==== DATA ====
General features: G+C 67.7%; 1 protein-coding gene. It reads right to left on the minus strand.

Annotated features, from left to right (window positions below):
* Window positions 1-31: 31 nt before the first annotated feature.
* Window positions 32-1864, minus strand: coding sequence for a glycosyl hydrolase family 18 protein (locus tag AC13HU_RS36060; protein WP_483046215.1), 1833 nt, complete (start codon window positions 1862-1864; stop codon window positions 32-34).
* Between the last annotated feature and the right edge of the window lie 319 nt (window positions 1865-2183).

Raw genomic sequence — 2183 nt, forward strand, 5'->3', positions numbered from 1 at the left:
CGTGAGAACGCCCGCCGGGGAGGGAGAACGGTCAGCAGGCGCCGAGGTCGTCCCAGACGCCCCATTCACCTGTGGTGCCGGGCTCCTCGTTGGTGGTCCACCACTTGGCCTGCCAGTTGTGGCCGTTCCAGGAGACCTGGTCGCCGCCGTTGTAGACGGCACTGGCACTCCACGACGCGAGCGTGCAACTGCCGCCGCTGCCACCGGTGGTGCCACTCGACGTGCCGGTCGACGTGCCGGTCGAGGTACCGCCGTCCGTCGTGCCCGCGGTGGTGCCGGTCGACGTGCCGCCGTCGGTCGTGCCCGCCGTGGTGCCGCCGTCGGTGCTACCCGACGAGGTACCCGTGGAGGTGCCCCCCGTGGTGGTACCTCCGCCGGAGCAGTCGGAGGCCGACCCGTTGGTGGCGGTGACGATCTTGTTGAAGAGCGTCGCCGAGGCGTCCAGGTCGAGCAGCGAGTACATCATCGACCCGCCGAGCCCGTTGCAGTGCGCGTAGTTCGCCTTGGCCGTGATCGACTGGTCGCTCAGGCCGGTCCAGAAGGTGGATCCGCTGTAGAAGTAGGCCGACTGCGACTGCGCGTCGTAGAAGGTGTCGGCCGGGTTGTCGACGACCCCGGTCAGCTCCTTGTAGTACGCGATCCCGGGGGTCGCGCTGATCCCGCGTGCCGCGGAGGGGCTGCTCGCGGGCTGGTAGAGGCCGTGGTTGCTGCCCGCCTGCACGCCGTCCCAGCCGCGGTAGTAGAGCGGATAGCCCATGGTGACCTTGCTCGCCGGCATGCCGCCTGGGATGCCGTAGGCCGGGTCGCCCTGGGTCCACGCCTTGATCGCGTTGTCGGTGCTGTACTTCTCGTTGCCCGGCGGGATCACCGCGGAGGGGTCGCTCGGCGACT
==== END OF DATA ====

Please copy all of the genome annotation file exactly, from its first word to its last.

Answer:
General features: G+C 67.7%; 1 protein-coding gene. It reads right to left on the minus strand.

Annotated features, from left to right (window positions below):
* Window positions 1-31: 31 nt before the first annotated feature.
* Window positions 32-1864, minus strand: coding sequence for a glycosyl hydrolase family 18 protein (locus tag AC13HU_RS36060; protein WP_483046215.1), 1833 nt, complete (start codon window positions 1862-1864; stop codon window positions 32-34).
* Between the last annotated feature and the right edge of the window lie 319 nt (window positions 1865-2183).

Raw genomic sequence — 2183 nt, forward strand, 5'->3', positions numbered from 1 at the left:
CGTGAGAACGCCCGCCGGGGAGGGAGAACGGTCAGCAGGCGCCGAGGTCGTCCCAGACGCCCCATTCACCTGTGGTGCCGGGCTCCTCGTTGGTGGTCCACCACTTGGCCTGCCAGTTGTGGCCGTTCCAGGAGACCTGGTCGCCGCCGTTGTAGACGGCACTGGCACTCCACGACGCGAGCGTGCAACTGCCGCCGCTGCCACCGGTGGTGCCACTCGACGTGCCGGTCGACGTGCCGGTCGAGGTACCGCCGTCCGTCGTGCCCGCGGTGGTGCCGGTCGACGTGCCGCCGTCGGTCGTGCCCGCCGTGGTGCCGCCGTCGGTGCTACCCGACGAGGTACCCGTGGAGGTGCCCCCCGTGGTGGTACCTCCGCCGGAGCAGTCGGAGGCCGACCCGTTGGTGGCGGTGACGATCTTGTTGAAGAGCGTCGCCGAGGCGTCCAGGTCGAGCAGCGAGTACATCATCGACCCGCCGAGCCCGTTGCAGTGCGCGTAGTTCGCCTTGGCCGTGATCGACTGGTCGCTCAGGCCGGTCCAGAAGGTGGATCCGCTGTAGAAGTAGGCCGACTGCGACTGCGCGTCGTAGAAGGTGTCGGCCGGGTTGTCGACGACCCCGGTCAGCTCCTTGTAGTACGCGATCCCGGGGGTCGCGCTGATCCCGCGTGCCGCGGAGGGGCTGCTCGCGGGCTGGTAGAGGCCGTGGTTGCTGCCCGCCTGCACGCCGTCCCAGCCGCGGTAGTAGAGCGGATAGCCCATGGTGACCTTGCTCGCCGGCATGCCGCCTGGGATGCCGTAGGCCGGGTCGCCCTGGGTCCACGCCTTGATCGCGTTGTCGGTGCTGTACTTCTCGTTGCCCGGCGGGATCACCGCGGAGGGGTCGCTCGGCGACT